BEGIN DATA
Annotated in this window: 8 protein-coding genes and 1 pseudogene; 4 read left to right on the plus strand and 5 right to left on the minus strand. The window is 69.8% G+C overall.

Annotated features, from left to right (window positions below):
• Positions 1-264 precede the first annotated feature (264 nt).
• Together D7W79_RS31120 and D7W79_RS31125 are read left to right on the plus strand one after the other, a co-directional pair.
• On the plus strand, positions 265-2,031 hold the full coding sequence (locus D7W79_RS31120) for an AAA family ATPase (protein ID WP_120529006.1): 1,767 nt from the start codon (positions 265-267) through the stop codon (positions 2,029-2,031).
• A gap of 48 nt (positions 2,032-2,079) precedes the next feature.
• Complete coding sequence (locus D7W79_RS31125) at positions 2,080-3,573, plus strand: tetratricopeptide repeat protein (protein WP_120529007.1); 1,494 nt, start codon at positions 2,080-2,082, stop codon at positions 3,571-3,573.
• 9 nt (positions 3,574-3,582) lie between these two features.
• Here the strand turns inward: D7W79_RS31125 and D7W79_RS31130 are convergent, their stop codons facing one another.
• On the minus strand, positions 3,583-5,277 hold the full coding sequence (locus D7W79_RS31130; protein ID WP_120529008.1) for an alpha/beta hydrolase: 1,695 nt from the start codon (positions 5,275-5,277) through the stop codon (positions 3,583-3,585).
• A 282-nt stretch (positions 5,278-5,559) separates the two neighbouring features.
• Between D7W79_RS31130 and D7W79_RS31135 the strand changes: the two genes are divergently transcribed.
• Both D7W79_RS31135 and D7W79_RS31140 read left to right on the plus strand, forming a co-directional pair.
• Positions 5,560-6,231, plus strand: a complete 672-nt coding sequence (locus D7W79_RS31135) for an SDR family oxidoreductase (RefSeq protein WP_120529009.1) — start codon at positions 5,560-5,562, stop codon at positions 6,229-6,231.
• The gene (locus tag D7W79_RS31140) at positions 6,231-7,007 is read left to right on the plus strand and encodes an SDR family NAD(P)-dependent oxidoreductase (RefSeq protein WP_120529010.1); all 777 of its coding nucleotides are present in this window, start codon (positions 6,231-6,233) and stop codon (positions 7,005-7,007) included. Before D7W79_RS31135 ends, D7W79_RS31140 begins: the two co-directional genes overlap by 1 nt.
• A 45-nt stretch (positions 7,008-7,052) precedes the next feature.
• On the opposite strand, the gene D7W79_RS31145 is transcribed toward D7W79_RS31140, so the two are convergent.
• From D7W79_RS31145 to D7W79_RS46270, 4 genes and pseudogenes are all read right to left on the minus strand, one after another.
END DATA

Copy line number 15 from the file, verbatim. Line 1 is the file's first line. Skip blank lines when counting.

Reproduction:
• The gene (locus tag D7W79_RS31140) at positions 6,231-7,007 is read left to right on the plus strand and encodes an SDR family NAD(P)-dependent oxidoreductase (RefSeq protein WP_120529010.1); all 777 of its coding nucleotides are present in this window, start codon (positions 6,231-6,233) and stop codon (positions 7,005-7,007) included. Before D7W79_RS31135 ends, D7W79_RS31140 begins: the two co-directional genes overlap by 1 nt.